Some good information to know is a lot of sailors take little to no issue with telling little lies to someone who is going to be docked a hundred yards from them. It’s simply understood that boat buyers are by nature foolish enough to buy a sailboat, thus they will probably accept they were foolish enough to buy the wrong sailboat. Plus, you need to remember a lot of sailors are wannabe pirates. When they’re not working for the local accounting firm, lawyers office or selling real estate, they are dreaming of sailing off to never-never land and pirating the seven seas along the way. It’s who they are and they can’t help themselves. So do yourself a favor. Ask the questions and get all the answers you can. Then do your homework.

Now for the big questions only you can answer.

QUESTION: “Do I want to buy an expensive toy that will absolutely cost even more money in the future? Do I want to have a hobby that requires endless hours of cleaning, polishing, fixing and patching?”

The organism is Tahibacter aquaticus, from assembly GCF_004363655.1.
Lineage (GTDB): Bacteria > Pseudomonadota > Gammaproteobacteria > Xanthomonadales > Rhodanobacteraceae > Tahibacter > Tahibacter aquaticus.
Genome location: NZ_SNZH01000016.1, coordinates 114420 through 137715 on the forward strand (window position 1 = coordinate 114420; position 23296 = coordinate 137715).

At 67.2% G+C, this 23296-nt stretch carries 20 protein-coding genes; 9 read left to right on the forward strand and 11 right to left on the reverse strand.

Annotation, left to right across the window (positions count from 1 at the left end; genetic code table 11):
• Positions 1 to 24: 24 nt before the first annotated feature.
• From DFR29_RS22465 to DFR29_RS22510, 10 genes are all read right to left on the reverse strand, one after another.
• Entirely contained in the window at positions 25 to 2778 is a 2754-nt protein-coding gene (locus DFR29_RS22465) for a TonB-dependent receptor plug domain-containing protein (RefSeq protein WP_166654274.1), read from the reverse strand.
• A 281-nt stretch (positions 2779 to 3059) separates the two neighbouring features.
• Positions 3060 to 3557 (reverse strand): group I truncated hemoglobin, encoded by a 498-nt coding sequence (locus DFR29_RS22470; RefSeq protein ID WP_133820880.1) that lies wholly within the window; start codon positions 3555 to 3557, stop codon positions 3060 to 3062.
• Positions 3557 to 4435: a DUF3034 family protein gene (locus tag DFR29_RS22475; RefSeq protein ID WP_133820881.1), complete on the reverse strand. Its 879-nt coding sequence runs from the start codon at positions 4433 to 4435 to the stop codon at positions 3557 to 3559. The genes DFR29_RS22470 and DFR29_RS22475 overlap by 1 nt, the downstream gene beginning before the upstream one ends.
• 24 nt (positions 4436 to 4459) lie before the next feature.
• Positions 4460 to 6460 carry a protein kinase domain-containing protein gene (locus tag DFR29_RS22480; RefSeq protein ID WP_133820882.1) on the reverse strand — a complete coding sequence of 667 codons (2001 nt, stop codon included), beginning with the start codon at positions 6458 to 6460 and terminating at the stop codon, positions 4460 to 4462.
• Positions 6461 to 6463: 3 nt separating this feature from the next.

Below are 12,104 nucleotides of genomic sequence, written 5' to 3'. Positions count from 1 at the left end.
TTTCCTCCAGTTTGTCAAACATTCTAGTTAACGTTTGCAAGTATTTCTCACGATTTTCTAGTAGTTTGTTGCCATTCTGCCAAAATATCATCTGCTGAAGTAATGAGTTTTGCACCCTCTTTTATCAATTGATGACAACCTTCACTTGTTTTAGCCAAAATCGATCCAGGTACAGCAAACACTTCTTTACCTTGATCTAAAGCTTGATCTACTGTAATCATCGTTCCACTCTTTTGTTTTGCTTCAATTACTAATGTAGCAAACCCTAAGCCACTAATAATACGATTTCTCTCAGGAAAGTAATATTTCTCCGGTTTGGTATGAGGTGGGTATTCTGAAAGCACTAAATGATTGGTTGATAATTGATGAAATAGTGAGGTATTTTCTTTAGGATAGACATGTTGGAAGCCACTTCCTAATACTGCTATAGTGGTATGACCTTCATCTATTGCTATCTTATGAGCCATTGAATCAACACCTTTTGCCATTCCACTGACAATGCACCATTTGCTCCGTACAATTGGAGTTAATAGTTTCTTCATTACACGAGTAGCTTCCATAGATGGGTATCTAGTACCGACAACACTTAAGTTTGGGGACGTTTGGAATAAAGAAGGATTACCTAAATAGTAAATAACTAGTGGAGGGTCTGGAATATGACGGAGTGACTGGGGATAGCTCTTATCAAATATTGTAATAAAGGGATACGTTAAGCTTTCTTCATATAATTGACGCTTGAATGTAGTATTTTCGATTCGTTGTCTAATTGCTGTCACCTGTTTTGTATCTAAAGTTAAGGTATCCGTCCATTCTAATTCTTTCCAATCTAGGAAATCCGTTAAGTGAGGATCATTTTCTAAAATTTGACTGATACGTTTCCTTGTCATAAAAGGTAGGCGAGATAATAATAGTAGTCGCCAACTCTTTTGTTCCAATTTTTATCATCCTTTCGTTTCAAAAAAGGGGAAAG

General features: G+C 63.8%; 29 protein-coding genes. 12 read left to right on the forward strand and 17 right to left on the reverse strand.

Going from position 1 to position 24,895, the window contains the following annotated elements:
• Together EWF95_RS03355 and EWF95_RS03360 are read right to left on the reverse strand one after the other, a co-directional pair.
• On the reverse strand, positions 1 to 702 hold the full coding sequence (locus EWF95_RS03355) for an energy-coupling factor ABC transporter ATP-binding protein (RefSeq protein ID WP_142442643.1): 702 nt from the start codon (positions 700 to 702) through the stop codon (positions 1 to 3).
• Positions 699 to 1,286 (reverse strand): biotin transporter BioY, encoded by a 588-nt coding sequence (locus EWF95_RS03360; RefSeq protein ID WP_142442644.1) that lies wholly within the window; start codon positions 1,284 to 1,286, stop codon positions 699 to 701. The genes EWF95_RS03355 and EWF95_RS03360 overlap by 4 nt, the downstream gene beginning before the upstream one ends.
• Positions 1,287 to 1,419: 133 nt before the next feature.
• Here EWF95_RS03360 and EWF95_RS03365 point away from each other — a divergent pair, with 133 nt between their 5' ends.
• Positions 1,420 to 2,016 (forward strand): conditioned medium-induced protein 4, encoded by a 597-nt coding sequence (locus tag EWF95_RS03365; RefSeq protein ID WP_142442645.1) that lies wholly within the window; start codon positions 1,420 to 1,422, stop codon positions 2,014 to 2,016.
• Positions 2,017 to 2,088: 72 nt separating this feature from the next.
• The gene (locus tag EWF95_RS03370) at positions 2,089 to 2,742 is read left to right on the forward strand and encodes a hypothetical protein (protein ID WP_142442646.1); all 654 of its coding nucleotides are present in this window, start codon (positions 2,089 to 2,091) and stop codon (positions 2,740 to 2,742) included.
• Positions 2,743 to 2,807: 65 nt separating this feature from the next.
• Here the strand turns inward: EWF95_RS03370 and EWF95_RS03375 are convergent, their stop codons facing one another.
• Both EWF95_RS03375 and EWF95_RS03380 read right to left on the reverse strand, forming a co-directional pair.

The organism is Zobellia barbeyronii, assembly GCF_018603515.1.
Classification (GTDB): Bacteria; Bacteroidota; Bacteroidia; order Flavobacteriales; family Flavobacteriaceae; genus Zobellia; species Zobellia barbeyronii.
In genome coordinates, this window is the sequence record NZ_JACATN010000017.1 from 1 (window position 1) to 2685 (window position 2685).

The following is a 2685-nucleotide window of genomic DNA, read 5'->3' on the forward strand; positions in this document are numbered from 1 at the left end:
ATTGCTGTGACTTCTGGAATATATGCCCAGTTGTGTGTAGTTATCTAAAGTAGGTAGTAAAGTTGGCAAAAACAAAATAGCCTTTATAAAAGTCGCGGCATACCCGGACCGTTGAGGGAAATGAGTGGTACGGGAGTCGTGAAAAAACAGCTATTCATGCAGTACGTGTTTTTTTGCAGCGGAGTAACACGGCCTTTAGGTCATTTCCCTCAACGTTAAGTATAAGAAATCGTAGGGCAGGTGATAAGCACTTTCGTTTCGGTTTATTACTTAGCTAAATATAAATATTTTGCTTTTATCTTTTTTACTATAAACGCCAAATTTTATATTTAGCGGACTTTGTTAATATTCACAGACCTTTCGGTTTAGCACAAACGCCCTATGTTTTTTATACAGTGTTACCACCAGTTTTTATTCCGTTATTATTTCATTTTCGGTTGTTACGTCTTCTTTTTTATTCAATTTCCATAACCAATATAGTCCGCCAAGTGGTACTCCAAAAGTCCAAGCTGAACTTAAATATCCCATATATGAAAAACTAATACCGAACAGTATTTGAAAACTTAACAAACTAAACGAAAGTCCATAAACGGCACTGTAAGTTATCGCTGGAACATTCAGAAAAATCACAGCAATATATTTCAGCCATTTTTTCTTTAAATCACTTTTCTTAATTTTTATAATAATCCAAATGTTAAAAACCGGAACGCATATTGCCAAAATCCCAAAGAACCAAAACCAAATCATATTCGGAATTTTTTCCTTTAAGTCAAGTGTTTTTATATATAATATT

ANSWER: “No!” It’s the only sane response, right?

 QUESTION: “Are you going to buy a sailboat?”

ANSWER: “Hell yes I’m buying another boat! The one I bought last year was too small. Besides, sailing is supposed to be great next weekend.” Sanity is simply overrated.

Good luck in your boat search. By the way, we’re selling our 25 foot Catalina soon. She’s leak free… more or less. Freshly painted inside. New cushions. Good engine and sails and has a slip in the St Petersburg Municipal Marina. We’re letting her go right after we find a bigger boat that has… potential. And, we will love our new boat like an unpredictable mistress and will relish every minute of fixing her up! Hopefully we’ll get to sail her some too.

B.M. Simpson

About B.M. Simpson

B.M. Simpson was born and raised in rural Maine. He joined the Air Force at the age of 18 and lived and moved across the U.S. and Europe. After leaving the military, he spent years living and working in the Caribbean. On the islands of Anguilla, St. Kitts and Grand Cayman, he discovered a passion for island life and formed friendships second to none. After more than 20 years of writing songs, poems and short stories, he wrote his first full-length novel, Island Dogs, A Caribbean Tale of Friendship.